Once you get over the weirdness of seeing a white Blackbird - not only because of the name but because pretty much every Blackbird ever seen in any media was black – you find yourself holding a very nice aircraft. Okay, it’s got the same problem as many, many other jet Transformers, meaning that you have the largest part of the actual robot hanging underneath the jet as a bulky belly, but it’s still a better job than Universe Silverbolt did. The jet has a working landing gear, a cockpit that opens up to reveal two seats, and nice detailing all over the hull, though much of it is swallowed up by the nearly all-white paint job.

Not much more to write here. Except for the big underbelly it’s a very nice jet mode. I’m sure some people will bitch about him not being a Concorde, but as I said, I can live with that. Nicely done.

Partner / Add-On: G1 Silverbolt came with a white chest plate that he used in both his individual robot mode and when forming the torso of Superion. For whatever reason TFC decided to make that chest plate into an individual figure. Blackbird does not wear it in robot mode, but it becomes the chest plate of Uranus. Individually it’s a small (roughly the size of a Cyberverse Commander / Scout-class figure) red and white robot that transforms into an X-47, an unmanned combat aircraft built by Northrop Grumman (though it’s called Pegasus, not Phantom Ray in real life). It’s more or less in scale with Blackbird (being 11 meters long) and can attach to the top of the larger aircraft.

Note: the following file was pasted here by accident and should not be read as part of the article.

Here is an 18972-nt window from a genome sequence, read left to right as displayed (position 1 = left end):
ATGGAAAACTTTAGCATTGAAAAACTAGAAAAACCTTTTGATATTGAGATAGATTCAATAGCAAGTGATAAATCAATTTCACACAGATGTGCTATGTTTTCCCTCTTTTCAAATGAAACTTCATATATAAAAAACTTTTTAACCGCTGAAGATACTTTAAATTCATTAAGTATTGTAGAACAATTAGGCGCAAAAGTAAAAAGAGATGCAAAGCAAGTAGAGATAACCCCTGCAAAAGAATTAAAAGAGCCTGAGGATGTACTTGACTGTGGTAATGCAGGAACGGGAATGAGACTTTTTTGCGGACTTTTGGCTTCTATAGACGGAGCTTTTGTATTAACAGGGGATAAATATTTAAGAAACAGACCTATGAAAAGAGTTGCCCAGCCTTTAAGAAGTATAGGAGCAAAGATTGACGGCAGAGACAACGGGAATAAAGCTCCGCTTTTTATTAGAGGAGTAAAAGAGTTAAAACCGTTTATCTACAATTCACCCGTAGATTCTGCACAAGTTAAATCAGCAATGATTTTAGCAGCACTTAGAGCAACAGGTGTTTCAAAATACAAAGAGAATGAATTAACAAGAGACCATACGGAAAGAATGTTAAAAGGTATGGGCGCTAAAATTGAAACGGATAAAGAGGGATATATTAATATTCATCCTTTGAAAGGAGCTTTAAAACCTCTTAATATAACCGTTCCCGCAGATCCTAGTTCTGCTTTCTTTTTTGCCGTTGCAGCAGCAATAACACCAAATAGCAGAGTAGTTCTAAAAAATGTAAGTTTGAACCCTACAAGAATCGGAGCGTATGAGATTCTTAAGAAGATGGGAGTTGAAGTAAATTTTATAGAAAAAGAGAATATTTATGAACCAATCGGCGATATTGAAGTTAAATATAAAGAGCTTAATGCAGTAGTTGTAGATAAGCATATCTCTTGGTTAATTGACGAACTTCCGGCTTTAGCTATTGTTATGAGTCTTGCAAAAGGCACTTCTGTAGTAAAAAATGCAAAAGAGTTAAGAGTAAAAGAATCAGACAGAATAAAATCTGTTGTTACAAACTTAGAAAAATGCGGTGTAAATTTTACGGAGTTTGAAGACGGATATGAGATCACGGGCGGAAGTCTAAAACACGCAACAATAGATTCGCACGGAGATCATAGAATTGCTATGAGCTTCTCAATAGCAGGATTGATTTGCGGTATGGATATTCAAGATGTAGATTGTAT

In robot mode Phantom Ray is small, but highly articulated and got good detailing, even though the white colour swallows up most of it. Not much else I can write here that you can’t see much better in the pics. A nice little extra figure I wouldn’t have needed, but which I certainly don’t mind, either.

Combiner Mode: SR-71 Blackbird forms the torso of the Uranos combiner robot and X-47 Phantom Ray becomes the chest plate. I'll do a separate review for the big guy once I've assembled all the component figures. In the picture above one of the legs is borrowed from Hercules, as the connecting ports are compatible.

Remarks: Silverbolt is the most well-known of the Aerialbots and the name has been recycled numerous times, too. And with the Aerialbots being the most popular of the (comparatively few) Autobot combiner teams, it was a given that he’d return. TFC’s non-official version of Silverbolt shares not only the look of the original G1 toy, but also some of the limitations. Given that the toy has two serve as the entire torso of a big combiner robot as well as have two modes of its own, there probably wasn’t that much that could be done differently. So bottom line, SR-71 Blackbird is a nice toy, dragged down only by the fact that he’s either a robot with a jet on his back or a jet with a robot under his belly. He’s far from the worst example of this particular trend among jet formers and if you want the Uranus team, you’re gonna have to get him either way. So while certainly not a revolutionary toy by itself, it’s still pretty good.

Rating: B-